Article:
From One Happy Valley To Another: The Story Of Alison Willie
Alison Willie was only 11 when her father and maternal grandfather were diagnosed with kidney cancer. The Willie family, from Happy Valley, Ore., had no ties to Penn State when it received the devastating news. More than a decade later, Happy Valley, Pa. is the family’s second home thanks to an intuitive 11-year-old and Uplifting Athletes.
Three months after Willie’s father went into surgery to have his kidney removed, the family lobbied Congress for Medicare coverage for kidney cancer drugs. Despite its efforts, they were told the drugs would not be covered because the disease was “not a popular cancer.”
In the next year, while the Willies tried to cope with their harsh reality, they found out about Uplifting Athletes — Penn State football’s philanthropic effort, which helps fund kidney cancer research. Since it began in 2003, Uplifting Athletes at Penn State has raised more than $1 million. Uplifting Athletes pairs college football programs across the country with rare diseases and raises funds to fight them. Unique to the organization, student-athletes can assume leadership roles.
After writing 10 letters to multiple members of the team, the Willies heard back from Jordan Norwood, a standout wide receiver for the Nittany Lions. The Willies were excited to hear back from someone involved with the fundraiser and hoped to work with the organization to raise money and awareness about kidney cancer. But that was only the beginning of the connection between Penn State and the Willie family.
Willie decided at the time she wanted to personally contribute to the efforts by knitting blue and white scarves to sell at an upcoming program: Lift for Life, Penn State Uplifting Athletes’ charity event. She made only 17 scarves. That year, she had no inclination of the eventual success she would have, but the scarves were a huge hit and inspired her to keep knitting.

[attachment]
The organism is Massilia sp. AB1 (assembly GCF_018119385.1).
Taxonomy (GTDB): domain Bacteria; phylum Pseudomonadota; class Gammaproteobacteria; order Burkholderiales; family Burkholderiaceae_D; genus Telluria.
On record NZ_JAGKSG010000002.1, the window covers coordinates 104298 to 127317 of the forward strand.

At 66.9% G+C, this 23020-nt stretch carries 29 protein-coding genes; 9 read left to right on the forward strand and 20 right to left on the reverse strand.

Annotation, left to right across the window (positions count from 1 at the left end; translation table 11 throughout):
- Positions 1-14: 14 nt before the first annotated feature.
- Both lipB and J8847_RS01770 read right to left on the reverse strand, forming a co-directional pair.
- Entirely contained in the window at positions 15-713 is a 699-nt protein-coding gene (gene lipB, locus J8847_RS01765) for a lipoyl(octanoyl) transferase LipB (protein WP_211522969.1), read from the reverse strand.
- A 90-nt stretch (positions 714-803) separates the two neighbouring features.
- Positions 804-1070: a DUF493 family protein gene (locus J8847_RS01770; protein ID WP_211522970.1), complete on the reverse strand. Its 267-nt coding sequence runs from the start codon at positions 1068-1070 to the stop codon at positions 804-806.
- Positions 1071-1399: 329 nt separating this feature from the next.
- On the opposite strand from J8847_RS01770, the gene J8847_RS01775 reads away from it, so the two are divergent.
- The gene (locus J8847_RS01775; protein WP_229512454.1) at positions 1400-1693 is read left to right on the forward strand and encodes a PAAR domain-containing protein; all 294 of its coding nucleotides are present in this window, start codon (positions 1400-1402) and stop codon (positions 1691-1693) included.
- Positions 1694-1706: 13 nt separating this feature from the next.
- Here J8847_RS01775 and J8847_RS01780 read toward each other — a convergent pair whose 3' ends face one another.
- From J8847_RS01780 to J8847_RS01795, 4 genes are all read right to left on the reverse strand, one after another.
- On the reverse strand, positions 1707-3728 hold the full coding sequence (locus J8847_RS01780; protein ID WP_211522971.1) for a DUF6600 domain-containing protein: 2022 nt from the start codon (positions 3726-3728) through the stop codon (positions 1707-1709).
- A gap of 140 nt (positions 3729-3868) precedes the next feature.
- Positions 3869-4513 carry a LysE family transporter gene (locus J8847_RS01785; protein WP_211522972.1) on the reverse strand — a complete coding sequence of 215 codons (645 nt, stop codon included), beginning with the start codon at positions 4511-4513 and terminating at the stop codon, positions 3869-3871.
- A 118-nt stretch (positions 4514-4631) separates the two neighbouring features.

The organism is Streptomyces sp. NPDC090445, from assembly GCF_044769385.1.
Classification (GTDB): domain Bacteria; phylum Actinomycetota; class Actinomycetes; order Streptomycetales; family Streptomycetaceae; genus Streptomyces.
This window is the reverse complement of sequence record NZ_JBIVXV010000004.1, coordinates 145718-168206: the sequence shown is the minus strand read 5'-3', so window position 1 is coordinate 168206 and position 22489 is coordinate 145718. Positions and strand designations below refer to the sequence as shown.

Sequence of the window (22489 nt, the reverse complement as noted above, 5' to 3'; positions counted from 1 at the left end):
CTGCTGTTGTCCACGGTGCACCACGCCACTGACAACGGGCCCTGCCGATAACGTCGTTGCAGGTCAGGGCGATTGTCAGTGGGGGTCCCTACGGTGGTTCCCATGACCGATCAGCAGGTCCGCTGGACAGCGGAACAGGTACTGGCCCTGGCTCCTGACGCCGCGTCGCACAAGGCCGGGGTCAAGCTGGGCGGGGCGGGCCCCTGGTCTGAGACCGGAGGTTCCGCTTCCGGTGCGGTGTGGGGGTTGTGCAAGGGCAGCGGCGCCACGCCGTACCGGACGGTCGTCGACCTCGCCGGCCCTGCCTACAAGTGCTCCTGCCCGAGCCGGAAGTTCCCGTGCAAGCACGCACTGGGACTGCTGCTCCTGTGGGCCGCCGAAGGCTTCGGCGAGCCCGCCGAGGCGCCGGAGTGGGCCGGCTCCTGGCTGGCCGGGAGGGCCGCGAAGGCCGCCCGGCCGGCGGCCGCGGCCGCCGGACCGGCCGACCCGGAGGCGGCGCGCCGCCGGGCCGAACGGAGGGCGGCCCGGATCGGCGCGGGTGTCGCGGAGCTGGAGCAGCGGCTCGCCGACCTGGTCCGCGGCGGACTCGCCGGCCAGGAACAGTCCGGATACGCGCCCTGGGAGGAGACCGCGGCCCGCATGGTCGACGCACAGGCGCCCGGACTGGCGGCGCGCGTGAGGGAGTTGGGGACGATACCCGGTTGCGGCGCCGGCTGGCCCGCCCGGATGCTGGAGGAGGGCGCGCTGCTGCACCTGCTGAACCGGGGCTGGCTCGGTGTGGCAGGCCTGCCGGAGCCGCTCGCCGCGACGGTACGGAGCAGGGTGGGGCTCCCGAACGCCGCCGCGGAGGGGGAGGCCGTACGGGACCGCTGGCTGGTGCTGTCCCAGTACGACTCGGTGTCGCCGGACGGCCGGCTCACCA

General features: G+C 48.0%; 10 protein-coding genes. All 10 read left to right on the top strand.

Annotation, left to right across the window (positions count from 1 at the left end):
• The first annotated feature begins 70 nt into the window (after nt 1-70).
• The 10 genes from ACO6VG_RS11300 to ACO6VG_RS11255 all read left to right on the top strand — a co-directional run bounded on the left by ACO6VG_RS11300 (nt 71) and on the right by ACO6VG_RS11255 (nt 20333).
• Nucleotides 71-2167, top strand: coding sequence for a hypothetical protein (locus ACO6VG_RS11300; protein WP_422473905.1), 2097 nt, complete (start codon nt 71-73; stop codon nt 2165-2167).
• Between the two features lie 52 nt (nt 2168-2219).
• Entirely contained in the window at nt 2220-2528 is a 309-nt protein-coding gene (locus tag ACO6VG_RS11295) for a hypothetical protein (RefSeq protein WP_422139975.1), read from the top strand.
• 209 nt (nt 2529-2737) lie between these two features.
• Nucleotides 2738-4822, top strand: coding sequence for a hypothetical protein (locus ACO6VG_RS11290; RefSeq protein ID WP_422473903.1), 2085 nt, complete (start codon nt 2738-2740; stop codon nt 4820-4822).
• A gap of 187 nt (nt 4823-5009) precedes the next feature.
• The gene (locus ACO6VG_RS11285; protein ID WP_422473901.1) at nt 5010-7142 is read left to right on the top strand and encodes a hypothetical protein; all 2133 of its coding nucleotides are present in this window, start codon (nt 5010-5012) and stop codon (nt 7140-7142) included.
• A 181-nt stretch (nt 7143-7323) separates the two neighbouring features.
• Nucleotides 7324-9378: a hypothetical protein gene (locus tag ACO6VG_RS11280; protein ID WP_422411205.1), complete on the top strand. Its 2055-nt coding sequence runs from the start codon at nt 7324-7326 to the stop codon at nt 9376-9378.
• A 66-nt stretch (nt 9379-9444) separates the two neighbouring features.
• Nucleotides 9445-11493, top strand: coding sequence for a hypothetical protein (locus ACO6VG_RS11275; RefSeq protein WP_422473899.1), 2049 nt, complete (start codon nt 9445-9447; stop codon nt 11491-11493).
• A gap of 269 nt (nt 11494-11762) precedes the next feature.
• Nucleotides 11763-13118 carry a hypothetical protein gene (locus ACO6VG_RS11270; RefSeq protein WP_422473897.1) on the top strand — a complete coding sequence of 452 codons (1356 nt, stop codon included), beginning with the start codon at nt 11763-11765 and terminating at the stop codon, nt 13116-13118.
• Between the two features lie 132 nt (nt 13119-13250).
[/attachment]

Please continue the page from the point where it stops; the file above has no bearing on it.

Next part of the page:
Willie sells her scarves for $20 each and has raised more than $45,000 for the Kidney Cancer Association since beginning to knit. The Willie family’s connections with Penn State grew, one thing led to another, and Willie is now currently an enrolled junior studying civil engineering. Her decision to come to Penn State was a mix between her previous connection to the university and the amazing engineering program that is available here. “The school as a whole is amazing, and the spirit here was unmatched at any other school I visited,” Willie said.
Willie and her mom, Carol, are the primary knitters of the scarves, with occasional help from outside workers. There are many different styles, and last year’s introduction of the infinity scarf was particularly popular. In 2011, the Willie family partnered with McLanahan’s to make the scarves more accessible to students and the State College community.
“They have been a great partnership for us, and they sell our scarves year round and even handle phone orders for us,” she said.
Recently, the Willie family visited Penn State for Blue-White weekend. Scarf sales for the weekend totaled $1,347, marking the first scarves Alison sold this year. Last year, the Willies raised $7,337.48, or 366 scarves sold.
In the past year, the Willies spent $620.16 on yarn and $88 on shipping prices for the scarves. “My family purchases the yarn and pays for shipping so that all of the money from scarf sales can be donated directly,” Willie added. Each scarf takes approximately four hours to make which is an estimated 1,464 hours per year, and breaks down to four hours per day between Alison and her mother. Her dedication is nothing short of impressive.
Today, Alison is very fortunate that both her dad and grandfather are alive, but they are still being monitored to ensure their health continues.
“Kidney cancer can return to other areas in the body years out from the initial diagnosis, so routine monitoring is very important,” she said.
For more information on their scarves, check out the Willies’ Facebook page.
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